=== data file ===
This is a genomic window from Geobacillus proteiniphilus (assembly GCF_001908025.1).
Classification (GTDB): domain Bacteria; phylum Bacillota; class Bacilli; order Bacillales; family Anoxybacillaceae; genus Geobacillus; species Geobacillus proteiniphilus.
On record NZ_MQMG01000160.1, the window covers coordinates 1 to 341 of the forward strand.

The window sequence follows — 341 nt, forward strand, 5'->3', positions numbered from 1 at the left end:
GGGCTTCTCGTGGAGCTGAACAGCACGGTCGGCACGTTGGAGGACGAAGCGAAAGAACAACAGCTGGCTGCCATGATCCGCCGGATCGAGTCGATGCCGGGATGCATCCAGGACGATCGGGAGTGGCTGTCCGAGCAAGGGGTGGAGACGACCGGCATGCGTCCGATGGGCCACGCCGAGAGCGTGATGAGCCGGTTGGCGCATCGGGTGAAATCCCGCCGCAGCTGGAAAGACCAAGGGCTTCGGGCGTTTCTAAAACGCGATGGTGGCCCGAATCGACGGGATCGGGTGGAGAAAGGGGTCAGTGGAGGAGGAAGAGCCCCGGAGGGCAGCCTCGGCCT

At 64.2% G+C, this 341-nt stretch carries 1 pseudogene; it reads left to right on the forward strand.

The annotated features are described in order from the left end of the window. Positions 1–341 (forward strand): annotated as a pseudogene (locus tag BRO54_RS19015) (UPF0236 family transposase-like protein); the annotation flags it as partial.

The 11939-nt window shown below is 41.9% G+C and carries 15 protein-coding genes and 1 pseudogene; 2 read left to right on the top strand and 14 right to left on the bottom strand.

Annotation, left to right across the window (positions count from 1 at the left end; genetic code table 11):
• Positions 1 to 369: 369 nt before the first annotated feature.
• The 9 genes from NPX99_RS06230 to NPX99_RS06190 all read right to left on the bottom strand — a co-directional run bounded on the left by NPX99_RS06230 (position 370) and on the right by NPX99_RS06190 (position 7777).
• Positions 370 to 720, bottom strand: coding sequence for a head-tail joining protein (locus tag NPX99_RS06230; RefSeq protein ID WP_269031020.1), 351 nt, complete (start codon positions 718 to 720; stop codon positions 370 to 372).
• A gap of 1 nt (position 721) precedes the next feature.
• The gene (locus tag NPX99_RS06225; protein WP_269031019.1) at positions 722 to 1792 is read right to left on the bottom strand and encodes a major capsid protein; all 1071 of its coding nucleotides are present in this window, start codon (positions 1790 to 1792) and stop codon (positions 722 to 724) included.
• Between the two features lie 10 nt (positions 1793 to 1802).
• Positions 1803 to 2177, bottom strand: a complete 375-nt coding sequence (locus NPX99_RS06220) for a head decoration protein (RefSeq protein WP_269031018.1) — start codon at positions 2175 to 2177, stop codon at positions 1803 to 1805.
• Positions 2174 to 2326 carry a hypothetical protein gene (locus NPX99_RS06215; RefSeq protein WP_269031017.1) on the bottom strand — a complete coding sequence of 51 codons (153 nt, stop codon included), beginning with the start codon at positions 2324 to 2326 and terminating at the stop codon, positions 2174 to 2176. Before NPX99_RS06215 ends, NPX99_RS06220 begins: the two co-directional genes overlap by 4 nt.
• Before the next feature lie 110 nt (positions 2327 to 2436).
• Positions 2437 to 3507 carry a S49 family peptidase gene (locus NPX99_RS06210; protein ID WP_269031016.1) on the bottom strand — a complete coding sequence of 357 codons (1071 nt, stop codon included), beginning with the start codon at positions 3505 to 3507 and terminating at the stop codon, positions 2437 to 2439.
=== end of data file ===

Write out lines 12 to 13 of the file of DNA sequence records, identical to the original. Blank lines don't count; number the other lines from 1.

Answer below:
• Positions 370 to 720, bottom strand: coding sequence for a head-tail joining protein (locus tag NPX99_RS06230; RefSeq protein ID WP_269031020.1), 351 nt, complete (start codon positions 718 to 720; stop codon positions 370 to 372).
• A gap of 1 nt (position 721) precedes the next feature.